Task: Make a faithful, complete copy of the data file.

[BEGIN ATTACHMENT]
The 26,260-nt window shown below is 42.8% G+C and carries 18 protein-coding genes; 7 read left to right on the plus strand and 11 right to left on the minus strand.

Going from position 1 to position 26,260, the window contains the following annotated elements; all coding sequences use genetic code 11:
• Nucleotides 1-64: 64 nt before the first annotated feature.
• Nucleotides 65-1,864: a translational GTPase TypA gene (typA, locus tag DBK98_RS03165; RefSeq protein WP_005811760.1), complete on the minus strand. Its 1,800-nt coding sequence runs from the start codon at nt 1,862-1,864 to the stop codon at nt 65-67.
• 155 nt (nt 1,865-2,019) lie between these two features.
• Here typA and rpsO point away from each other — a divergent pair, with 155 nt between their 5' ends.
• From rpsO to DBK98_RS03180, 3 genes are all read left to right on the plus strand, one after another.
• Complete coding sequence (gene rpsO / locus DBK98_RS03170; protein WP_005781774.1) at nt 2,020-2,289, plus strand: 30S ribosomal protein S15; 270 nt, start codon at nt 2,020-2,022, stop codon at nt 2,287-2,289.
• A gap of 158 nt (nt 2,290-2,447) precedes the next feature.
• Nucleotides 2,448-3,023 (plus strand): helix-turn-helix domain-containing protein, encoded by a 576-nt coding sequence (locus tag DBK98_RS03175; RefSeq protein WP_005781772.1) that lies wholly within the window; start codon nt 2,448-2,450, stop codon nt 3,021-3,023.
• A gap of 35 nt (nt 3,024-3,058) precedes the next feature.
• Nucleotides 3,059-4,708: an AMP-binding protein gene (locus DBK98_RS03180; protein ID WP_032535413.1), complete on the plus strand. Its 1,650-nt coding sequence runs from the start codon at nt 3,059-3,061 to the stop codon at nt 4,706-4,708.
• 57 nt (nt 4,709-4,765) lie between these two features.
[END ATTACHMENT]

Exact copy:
The 26,260-nt window shown below is 42.8% G+C and carries 18 protein-coding genes; 7 read left to right on the plus strand and 11 right to left on the minus strand.

Going from position 1 to position 26,260, the window contains the following annotated elements; all coding sequences use genetic code 11:
• Nucleotides 1-64: 64 nt before the first annotated feature.
• Nucleotides 65-1,864: a translational GTPase TypA gene (typA, locus tag DBK98_RS03165; RefSeq protein WP_005811760.1), complete on the minus strand. Its 1,800-nt coding sequence runs from the start codon at nt 1,862-1,864 to the stop codon at nt 65-67.
• 155 nt (nt 1,865-2,019) lie between these two features.
• Here typA and rpsO point away from each other — a divergent pair, with 155 nt between their 5' ends.
• From rpsO to DBK98_RS03180, 3 genes are all read left to right on the plus strand, one after another.
• Complete coding sequence (gene rpsO / locus DBK98_RS03170; protein WP_005781774.1) at nt 2,020-2,289, plus strand: 30S ribosomal protein S15; 270 nt, start codon at nt 2,020-2,022, stop codon at nt 2,287-2,289.
• A gap of 158 nt (nt 2,290-2,447) precedes the next feature.
• Nucleotides 2,448-3,023 (plus strand): helix-turn-helix domain-containing protein, encoded by a 576-nt coding sequence (locus tag DBK98_RS03175; RefSeq protein WP_005781772.1) that lies wholly within the window; start codon nt 2,448-2,450, stop codon nt 3,021-3,023.
• A gap of 35 nt (nt 3,024-3,058) precedes the next feature.
• Nucleotides 3,059-4,708: an AMP-binding protein gene (locus DBK98_RS03180; protein ID WP_032535413.1), complete on the plus strand. Its 1,650-nt coding sequence runs from the start codon at nt 3,059-3,061 to the stop codon at nt 4,706-4,708.
• 57 nt (nt 4,709-4,765) lie between these two features.